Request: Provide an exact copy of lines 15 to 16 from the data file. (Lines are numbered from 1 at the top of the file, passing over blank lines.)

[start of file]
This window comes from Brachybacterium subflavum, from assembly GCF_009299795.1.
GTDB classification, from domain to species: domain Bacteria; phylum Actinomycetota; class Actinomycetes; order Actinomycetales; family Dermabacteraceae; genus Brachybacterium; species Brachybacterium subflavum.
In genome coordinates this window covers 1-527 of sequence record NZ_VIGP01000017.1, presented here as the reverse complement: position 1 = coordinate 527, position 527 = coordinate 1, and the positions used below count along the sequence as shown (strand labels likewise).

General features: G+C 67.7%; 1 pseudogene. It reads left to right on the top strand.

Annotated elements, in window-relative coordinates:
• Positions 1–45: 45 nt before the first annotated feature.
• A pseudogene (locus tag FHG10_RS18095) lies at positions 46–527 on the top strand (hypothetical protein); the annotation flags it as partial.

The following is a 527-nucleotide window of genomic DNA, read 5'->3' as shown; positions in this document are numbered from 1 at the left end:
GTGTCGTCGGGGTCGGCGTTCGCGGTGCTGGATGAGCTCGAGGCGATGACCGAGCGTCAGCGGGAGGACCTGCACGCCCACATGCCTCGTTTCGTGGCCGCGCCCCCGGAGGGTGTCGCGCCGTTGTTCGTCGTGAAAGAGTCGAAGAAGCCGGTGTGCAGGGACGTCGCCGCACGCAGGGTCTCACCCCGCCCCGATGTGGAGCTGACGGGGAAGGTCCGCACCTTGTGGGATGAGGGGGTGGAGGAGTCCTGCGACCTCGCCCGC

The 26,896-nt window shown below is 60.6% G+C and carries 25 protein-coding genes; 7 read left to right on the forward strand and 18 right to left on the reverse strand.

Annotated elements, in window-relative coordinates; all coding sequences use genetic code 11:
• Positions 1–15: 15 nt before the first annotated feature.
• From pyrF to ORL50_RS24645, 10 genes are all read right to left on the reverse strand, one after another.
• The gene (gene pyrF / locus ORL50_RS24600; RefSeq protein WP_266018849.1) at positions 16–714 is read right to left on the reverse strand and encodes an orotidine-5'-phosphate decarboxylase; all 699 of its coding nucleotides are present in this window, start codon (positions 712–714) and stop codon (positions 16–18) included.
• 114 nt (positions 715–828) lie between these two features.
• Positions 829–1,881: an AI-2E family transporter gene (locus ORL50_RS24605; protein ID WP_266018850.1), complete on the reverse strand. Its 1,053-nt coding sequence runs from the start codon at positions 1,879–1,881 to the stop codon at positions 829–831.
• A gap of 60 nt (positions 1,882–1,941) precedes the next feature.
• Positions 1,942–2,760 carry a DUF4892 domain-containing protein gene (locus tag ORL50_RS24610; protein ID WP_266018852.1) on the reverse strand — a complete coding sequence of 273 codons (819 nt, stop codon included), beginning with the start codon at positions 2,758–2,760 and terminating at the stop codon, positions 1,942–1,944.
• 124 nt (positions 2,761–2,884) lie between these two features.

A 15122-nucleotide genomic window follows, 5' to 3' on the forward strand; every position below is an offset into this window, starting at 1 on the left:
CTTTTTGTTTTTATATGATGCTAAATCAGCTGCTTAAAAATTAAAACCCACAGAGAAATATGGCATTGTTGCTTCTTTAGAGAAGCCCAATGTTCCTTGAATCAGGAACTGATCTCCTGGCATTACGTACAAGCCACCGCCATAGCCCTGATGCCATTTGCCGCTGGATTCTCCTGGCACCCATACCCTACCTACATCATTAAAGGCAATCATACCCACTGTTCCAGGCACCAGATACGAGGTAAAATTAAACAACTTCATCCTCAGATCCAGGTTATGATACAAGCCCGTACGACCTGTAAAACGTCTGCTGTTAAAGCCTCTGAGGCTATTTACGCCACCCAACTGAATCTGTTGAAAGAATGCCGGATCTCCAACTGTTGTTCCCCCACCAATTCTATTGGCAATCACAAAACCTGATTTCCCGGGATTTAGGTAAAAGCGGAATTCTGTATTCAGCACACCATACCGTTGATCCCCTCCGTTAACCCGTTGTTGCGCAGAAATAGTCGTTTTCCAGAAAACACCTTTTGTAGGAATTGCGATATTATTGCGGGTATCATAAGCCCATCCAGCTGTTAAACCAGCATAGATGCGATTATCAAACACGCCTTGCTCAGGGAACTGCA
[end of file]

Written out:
• 114 nt (positions 715–828) lie between these two features.
• Positions 829–1,881: an AI-2E family transporter gene (locus ORL50_RS24605; protein ID WP_266018850.1), complete on the reverse strand. Its 1,053-nt coding sequence runs from the start codon at positions 1,879–1,881 to the stop codon at positions 829–831.